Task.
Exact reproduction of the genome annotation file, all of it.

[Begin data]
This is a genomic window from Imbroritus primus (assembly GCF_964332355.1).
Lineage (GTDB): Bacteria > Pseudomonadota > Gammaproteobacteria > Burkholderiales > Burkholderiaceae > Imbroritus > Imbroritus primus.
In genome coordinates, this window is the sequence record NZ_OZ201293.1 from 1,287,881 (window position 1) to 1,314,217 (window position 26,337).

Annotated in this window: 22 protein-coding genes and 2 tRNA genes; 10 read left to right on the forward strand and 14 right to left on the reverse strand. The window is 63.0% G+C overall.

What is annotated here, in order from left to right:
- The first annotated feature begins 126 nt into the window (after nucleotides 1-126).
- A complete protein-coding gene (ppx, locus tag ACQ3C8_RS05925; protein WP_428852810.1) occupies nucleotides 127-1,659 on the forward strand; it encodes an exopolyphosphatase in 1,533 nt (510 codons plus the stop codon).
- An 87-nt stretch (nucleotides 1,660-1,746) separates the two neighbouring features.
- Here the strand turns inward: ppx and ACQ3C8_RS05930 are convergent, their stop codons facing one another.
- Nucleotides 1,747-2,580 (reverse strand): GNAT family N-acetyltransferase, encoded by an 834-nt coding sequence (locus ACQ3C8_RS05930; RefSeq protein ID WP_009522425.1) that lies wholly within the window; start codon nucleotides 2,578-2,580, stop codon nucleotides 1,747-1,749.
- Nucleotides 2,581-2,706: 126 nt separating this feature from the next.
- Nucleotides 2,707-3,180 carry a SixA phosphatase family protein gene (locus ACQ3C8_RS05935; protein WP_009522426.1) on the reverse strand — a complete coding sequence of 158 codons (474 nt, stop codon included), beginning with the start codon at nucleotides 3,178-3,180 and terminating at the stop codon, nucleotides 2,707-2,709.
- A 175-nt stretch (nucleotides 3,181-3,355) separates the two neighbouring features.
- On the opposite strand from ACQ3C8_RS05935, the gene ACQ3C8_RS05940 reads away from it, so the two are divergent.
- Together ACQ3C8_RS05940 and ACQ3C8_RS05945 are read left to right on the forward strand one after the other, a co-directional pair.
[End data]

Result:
This is a genomic window from Imbroritus primus (assembly GCF_964332355.1).
Lineage (GTDB): Bacteria > Pseudomonadota > Gammaproteobacteria > Burkholderiales > Burkholderiaceae > Imbroritus > Imbroritus primus.
In genome coordinates, this window is the sequence record NZ_OZ201293.1 from 1,287,881 (window position 1) to 1,314,217 (window position 26,337).

Annotated in this window: 22 protein-coding genes and 2 tRNA genes; 10 read left to right on the forward strand and 14 right to left on the reverse strand. The window is 63.0% G+C overall.

What is annotated here, in order from left to right:
- The first annotated feature begins 126 nt into the window (after nucleotides 1-126).
- A complete protein-coding gene (ppx, locus tag ACQ3C8_RS05925; protein WP_428852810.1) occupies nucleotides 127-1,659 on the forward strand; it encodes an exopolyphosphatase in 1,533 nt (510 codons plus the stop codon).
- An 87-nt stretch (nucleotides 1,660-1,746) separates the two neighbouring features.
- Here the strand turns inward: ppx and ACQ3C8_RS05930 are convergent, their stop codons facing one another.
- Nucleotides 1,747-2,580 (reverse strand): GNAT family N-acetyltransferase, encoded by an 834-nt coding sequence (locus ACQ3C8_RS05930; RefSeq protein ID WP_009522425.1) that lies wholly within the window; start codon nucleotides 2,578-2,580, stop codon nucleotides 1,747-1,749.
- Nucleotides 2,581-2,706: 126 nt separating this feature from the next.
- Nucleotides 2,707-3,180 carry a SixA phosphatase family protein gene (locus ACQ3C8_RS05935; protein WP_009522426.1) on the reverse strand — a complete coding sequence of 158 codons (474 nt, stop codon included), beginning with the start codon at nucleotides 3,178-3,180 and terminating at the stop codon, nucleotides 2,707-2,709.
- A 175-nt stretch (nucleotides 3,181-3,355) separates the two neighbouring features.
- On the opposite strand from ACQ3C8_RS05935, the gene ACQ3C8_RS05940 reads away from it, so the two are divergent.
- Together ACQ3C8_RS05940 and ACQ3C8_RS05945 are read left to right on the forward strand one after the other, a co-directional pair.